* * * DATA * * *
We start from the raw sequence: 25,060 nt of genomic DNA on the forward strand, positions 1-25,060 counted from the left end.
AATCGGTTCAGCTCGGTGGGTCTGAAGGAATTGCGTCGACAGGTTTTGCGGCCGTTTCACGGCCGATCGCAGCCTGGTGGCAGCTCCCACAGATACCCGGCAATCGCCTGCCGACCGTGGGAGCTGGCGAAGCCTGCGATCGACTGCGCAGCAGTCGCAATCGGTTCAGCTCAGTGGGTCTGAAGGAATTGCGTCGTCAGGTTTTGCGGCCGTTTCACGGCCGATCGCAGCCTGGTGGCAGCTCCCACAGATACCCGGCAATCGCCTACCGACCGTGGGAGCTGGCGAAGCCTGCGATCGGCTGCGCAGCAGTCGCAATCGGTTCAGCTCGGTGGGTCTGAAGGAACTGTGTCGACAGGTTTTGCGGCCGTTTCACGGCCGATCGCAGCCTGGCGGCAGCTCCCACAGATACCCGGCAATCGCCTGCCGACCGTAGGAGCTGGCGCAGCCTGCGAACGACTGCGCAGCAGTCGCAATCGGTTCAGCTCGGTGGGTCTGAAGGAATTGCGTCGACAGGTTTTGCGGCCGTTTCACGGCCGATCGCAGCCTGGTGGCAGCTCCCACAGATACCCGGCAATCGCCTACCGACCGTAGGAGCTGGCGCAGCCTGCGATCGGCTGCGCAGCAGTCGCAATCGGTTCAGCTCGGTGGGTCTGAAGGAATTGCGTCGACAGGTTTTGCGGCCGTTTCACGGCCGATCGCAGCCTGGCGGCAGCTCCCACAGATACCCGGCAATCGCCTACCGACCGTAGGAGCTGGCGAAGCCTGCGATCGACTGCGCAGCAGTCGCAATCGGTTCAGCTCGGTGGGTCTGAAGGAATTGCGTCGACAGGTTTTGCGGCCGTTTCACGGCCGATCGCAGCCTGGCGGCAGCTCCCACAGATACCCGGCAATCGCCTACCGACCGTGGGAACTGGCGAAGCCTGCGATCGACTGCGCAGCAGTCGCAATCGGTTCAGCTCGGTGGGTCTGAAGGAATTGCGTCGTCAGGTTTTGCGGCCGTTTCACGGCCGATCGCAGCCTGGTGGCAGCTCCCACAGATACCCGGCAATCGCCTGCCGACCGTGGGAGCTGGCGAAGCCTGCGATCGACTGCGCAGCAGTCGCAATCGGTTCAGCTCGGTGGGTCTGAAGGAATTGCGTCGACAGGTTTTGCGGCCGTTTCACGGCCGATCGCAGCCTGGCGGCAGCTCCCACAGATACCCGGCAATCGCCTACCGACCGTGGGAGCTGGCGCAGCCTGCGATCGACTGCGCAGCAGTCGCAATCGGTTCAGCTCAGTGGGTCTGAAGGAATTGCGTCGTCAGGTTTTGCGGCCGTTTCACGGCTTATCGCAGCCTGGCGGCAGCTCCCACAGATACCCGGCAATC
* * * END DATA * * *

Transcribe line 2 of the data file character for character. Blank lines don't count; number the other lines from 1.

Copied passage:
AATCGGTTCAGCTCGGTGGGTCTGAAGGAATTGCGTCGACAGGTTTTGCGGCCGTTTCACGGCCGATCGCAGCCTGGTGGCAGCTCCCACAGATACCCGGCAATCGCCTGCCGACCGTGGGAGCTGGCGAAGCCTGCGATCGACTGCGCAGCAGTCGCAATCGGTTCAGCTCAGTGGGTCTGAAGGAATTGCGTCGTCAGGTTTTGCGGCCGTTTCACGGCCGATCGCAGCCTGGTGGCAGCTCCCACAGATACCCGGCAATCGCCTACCGACCGTGGGAGCTGGCGAAGCCTGCGATCGGCTGCGCAGCAGTCGCAATCGGTTCAGCTCGGTGGGTCTGAAGGAACTGTGTCGACAGGTTTTGCGGCCGTTTCACGGCCGATCGCAGCCTGGCGGCAGCTCCCACAGATACCCGGCAATCGCCTGCCGACCGTAGGAGCTGGCGCAGCCTGCGAACGACTGCGCAGCAGTCGCAATCGGTTCAGCTCGGTGGGTCTGAAGGAATTGCGTCGACAGGTTTTGCGGCCGTTTCACGGCCGATCGCAGCCTGGTGGCAGCTCCCACAGATACCCGGCAATCGCCTACCGACCGTAGGAGCTGGCGCAGCCTGCGATCGGCTGCGCAGCAGTCGCAATCGGTTCAGCTCGGTGGGTCTGAAGGAATTGCGTCGACAGGTTTTGCGGCCGTTTCACGGCCGATCGCAGCCTGGCGGCAGCTCCCACAGATACCCGGCAATCGCCTACCGACCGTAGGAGCTGGCGAAGCCTGCGATCGACTGCGCAGCAGTCGCAATCGGTTCAGCTCGGTGGGTCTGAAGGAATTGCGTCGACAGGTTTTGCGGCCGTTTCACGGCCGATCGCAGCCTGGCGGCAGCTCCCACAGATACCCGGCAATCGCCTACCGACCGTGGGAACTGGCGAAGCCTGCGATCGACTGCGCAGCAGTCGCAATCGGTTCAGCTCGGTGGGTCTGAAGGAATTGCGTCGTCAGGTTTTGCGGCCGTTTCACGGCCGATCGCAGCCTGGTGGCAGCTCCCACAGATACCCGGCAATCGCCTGCCGACCGTGGGAGCTGGCGAAGCCTGCGATCGACTGCGCAGCAGTCGCAATCGGTTCAGCTCGGTGGGTCTGAAGGAATTGCGTCGACAGGTTTTGCGGCCGTTTCACGGCCGATCGCAGCCTGGCGGCAGCTCCCACAGATACCCGGCAATCGCCTACCGACCGTGGGAGCTGGCGCAGCCTGCGATCGACTGCGCAGCAGTCGCAATCGGTTCAGCTCAGTGGGTCTGAAGGAATTGCGTCGTCAGGTTTTGCGGCCGTTTCACGGCTTATCGCAGCCTGGCGGCAGCTCCCACAGATACCCGGCAATC